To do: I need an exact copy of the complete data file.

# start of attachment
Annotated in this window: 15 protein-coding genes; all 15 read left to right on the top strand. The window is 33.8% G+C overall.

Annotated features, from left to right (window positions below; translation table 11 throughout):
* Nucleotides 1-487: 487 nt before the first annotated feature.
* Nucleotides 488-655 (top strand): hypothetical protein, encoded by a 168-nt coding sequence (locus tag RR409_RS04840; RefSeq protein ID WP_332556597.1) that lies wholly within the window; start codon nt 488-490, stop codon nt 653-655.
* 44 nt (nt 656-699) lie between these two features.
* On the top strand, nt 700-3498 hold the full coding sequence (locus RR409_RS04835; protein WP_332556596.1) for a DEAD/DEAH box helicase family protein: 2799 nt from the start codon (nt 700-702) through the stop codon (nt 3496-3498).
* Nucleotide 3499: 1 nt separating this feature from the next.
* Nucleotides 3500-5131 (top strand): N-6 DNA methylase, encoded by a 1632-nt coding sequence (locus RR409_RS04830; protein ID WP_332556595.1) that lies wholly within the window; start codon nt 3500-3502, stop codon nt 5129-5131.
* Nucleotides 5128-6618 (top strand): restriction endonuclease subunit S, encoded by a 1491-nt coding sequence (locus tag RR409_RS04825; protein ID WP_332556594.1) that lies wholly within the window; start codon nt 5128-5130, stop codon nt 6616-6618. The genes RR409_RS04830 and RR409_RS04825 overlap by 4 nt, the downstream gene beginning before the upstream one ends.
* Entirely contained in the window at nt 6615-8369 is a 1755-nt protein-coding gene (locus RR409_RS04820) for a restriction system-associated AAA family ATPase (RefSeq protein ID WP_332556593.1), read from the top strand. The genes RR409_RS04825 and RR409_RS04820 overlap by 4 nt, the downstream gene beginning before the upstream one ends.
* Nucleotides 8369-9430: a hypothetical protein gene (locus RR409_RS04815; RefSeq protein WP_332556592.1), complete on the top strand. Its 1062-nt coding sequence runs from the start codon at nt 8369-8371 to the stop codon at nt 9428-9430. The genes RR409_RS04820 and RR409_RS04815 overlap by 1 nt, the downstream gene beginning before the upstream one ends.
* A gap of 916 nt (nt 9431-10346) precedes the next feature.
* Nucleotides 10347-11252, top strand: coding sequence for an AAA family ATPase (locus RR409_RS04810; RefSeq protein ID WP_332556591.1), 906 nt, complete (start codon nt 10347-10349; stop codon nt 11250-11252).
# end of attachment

Annotated in this window: 15 protein-coding genes; all 15 read left to right on the top strand. The window is 33.8% G+C overall.

Annotated features, from left to right (window positions below; translation table 11 throughout):
* Nucleotides 1-487: 487 nt before the first annotated feature.
* Nucleotides 488-655 (top strand): hypothetical protein, encoded by a 168-nt coding sequence (locus tag RR409_RS04840; RefSeq protein ID WP_332556597.1) that lies wholly within the window; start codon nt 488-490, stop codon nt 653-655.
* 44 nt (nt 656-699) lie between these two features.
* On the top strand, nt 700-3498 hold the full coding sequence (locus RR409_RS04835; protein WP_332556596.1) for a DEAD/DEAH box helicase family protein: 2799 nt from the start codon (nt 700-702) through the stop codon (nt 3496-3498).
* Nucleotide 3499: 1 nt separating this feature from the next.
* Nucleotides 3500-5131 (top strand): N-6 DNA methylase, encoded by a 1632-nt coding sequence (locus RR409_RS04830; protein ID WP_332556595.1) that lies wholly within the window; start codon nt 3500-3502, stop codon nt 5129-5131.
* Nucleotides 5128-6618 (top strand): restriction endonuclease subunit S, encoded by a 1491-nt coding sequence (locus tag RR409_RS04825; protein ID WP_332556594.1) that lies wholly within the window; start codon nt 5128-5130, stop codon nt 6616-6618. The genes RR409_RS04830 and RR409_RS04825 overlap by 4 nt, the downstream gene beginning before the upstream one ends.
* Entirely contained in the window at nt 6615-8369 is a 1755-nt protein-coding gene (locus RR409_RS04820) for a restriction system-associated AAA family ATPase (RefSeq protein ID WP_332556593.1), read from the top strand. The genes RR409_RS04825 and RR409_RS04820 overlap by 4 nt, the downstream gene beginning before the upstream one ends.
* Nucleotides 8369-9430: a hypothetical protein gene (locus RR409_RS04815; RefSeq protein WP_332556592.1), complete on the top strand. Its 1062-nt coding sequence runs from the start codon at nt 8369-8371 to the stop codon at nt 9428-9430. The genes RR409_RS04820 and RR409_RS04815 overlap by 1 nt, the downstream gene beginning before the upstream one ends.
* A gap of 916 nt (nt 9431-10346) precedes the next feature.
* Nucleotides 10347-11252, top strand: coding sequence for an AAA family ATPase (locus RR409_RS04810; RefSeq protein ID WP_332556591.1), 906 nt, complete (start codon nt 10347-10349; stop codon nt 11250-11252).